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How do I deal with rotating shifts?

sleepy-nurse

Image: Jose Luis Pelaez Inc | Photodisc | Getty Images

Nothing is harder than flip-flopping from days to nights. It messes up your circadian rhythm—and your life.

If you have a choice, ask for a day/PM rotation, rather than a day/night rotation. Day/PM is much easier on your body, simply because you always sleep at night—when it’s dark out and your body naturally craves sleep.

But if you absolutely must rotate between daylight and nighttime hours, begin getting ready a few days before the switch. Ideally, you’ll have a few days off between a stretch of days and a stretch of nights, so take advantage of that time by staying up a bit later each day; doing so will help your natural circadian rhythm adjust.

On the day of your first night, try to take an evening nap. If you can sleep, great. Those extra hours will come in handy later. If not, try not to worry about it. Stressing about the shift rotation only makes things worse.

Prepare for your shift by drinking some coffee or other caffeinated beverage (if that’s your thing), and pack a variety of light, nutritious food—plus a sweater. You’ll need to eat sometime during the night, but since your body isn’t used to eating at night, small, frequent snacks (a banana here, some yogurt there) will sit better than a large meal. The sweater will come in handy around 2 a.m., when your core body temperature drops in response to your circadian rhythm.

After your shift, spend some time unwinding, then devote the day to sleep. Invest in room-darkening shades, turn off the phone and refuse to answer the door. If you wake up after a couple of hours, lie in bed for a while instead of jumping out of bed. You just might doze off again, and your body really does need the sleep.

Some experts say that shorter rotations—three to four days versus seven or more—are easier on the body. Whatever the length of your rotation, try to build in ample recovery time before moving back to days. Working nights, getting home at 8 a.m. and then reporting to work the next morning at 7 is just too hard on the body. Try asking for a three- or four-day stretch to readjust before moving back to days.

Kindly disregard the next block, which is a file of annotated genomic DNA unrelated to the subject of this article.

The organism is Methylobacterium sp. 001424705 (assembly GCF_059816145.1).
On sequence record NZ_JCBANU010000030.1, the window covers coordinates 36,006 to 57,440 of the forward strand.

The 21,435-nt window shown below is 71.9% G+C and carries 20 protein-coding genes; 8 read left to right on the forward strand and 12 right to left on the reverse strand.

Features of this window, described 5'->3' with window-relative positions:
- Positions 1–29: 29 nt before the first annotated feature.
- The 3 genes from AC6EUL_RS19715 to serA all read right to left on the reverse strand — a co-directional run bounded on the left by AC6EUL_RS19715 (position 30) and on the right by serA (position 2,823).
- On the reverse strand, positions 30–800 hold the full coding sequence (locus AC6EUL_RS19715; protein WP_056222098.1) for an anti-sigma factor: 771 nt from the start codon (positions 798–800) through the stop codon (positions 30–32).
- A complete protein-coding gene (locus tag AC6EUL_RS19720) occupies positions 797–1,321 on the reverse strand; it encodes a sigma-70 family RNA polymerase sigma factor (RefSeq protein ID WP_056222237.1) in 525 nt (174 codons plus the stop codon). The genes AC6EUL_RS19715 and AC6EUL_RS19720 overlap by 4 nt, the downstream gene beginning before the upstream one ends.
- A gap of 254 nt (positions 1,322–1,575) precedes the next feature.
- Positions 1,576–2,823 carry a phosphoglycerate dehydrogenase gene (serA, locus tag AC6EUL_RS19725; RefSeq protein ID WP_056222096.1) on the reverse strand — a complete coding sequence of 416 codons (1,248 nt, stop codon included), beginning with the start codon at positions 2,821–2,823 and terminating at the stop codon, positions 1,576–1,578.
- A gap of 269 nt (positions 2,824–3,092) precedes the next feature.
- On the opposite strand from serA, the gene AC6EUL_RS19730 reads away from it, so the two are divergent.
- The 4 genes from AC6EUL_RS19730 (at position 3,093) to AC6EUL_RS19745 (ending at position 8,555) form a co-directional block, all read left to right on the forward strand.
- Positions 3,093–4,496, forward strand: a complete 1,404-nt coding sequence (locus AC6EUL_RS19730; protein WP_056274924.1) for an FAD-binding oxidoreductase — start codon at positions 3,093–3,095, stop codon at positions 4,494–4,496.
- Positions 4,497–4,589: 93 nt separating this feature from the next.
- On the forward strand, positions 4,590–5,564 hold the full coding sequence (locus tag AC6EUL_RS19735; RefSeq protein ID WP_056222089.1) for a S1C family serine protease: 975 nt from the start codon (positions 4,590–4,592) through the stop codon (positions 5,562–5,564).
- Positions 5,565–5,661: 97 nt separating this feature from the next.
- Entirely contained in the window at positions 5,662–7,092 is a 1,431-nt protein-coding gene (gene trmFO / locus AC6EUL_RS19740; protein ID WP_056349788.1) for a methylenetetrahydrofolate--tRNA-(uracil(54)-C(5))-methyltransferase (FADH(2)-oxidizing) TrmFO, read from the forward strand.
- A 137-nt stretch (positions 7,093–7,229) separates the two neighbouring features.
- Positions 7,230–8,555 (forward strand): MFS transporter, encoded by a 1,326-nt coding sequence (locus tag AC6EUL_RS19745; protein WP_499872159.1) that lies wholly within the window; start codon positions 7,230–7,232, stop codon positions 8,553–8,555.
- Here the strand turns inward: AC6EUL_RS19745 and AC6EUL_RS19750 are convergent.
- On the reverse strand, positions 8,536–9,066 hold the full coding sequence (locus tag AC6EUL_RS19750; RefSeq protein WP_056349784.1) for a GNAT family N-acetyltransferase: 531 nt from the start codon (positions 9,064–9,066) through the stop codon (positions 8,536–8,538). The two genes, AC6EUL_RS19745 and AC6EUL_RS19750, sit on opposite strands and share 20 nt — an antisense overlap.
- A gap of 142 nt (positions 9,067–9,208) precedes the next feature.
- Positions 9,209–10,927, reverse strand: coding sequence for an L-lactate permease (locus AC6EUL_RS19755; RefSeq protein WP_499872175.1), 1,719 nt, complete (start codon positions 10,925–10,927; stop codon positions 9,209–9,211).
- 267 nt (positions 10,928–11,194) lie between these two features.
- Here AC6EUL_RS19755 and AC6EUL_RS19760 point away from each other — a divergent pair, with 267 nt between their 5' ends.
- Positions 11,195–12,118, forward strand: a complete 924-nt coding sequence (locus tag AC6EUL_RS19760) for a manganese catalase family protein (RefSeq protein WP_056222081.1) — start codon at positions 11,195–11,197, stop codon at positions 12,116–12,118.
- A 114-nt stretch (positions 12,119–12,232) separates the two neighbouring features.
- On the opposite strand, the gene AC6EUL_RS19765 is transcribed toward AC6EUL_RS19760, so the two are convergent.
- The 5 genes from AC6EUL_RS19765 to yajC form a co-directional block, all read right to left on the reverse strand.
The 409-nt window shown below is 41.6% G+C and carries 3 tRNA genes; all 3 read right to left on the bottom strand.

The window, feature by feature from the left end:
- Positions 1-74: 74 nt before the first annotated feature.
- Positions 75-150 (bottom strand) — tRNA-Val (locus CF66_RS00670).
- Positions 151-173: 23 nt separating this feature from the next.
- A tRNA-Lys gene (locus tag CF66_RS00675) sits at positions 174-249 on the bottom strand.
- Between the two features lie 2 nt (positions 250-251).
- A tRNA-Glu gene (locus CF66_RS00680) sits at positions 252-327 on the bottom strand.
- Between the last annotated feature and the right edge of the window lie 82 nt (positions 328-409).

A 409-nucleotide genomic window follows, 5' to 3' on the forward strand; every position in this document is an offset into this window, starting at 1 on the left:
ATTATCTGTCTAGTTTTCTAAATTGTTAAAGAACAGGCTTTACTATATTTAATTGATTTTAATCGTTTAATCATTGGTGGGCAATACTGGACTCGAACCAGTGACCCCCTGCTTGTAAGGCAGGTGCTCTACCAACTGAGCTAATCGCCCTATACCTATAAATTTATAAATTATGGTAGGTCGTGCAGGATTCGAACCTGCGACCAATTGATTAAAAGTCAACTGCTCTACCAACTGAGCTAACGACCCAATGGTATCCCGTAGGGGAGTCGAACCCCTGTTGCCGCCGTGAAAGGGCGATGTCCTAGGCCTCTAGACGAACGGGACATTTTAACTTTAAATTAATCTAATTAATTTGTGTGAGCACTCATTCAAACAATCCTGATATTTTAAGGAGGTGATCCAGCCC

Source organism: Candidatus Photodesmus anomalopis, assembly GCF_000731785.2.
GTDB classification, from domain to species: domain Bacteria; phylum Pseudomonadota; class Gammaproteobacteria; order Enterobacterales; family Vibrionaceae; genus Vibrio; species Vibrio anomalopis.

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2 Responses to How do I deal with rotating shifts?

  1. LPN Sophie K.

    Some people- like myself- prefer to rotate rather than work straight nights– at least there is some normalcy in the weeks of day shift work to keep you sane. I do agree that light snacks are better than heavy meals, and more days off in between are better than one. I have found that after my last night shift I force myself to wake up the next day around noon or one. Although I may be tired for the rest of that day, I am able to sleep that night and get back onto a somewhat normal rotation the following day. It is hard work but looking at the benefit of only working three days a week vs five makes those long nights all worthwhile. Definitely do all that you can to reduce distractions during the day of sleeping so you can get some sleep.

  2. Pat Nesler

    I have worked on shifts that rotate every 7 weeks from days to nights. 6AM to 6PM day shift. 6PM to 6AM night shift. Been doing this for 32 years. This will definitely shorten your life. I retired a year ago and am still having issues waking up at night. My doctor says it may take years for my body to some how correct itself. If at all possible do not work shift work. Your marriage and your family will appreciate what they do not have to go through. We had a 50% divorce rate with our company because of this issue. Very hard on families.

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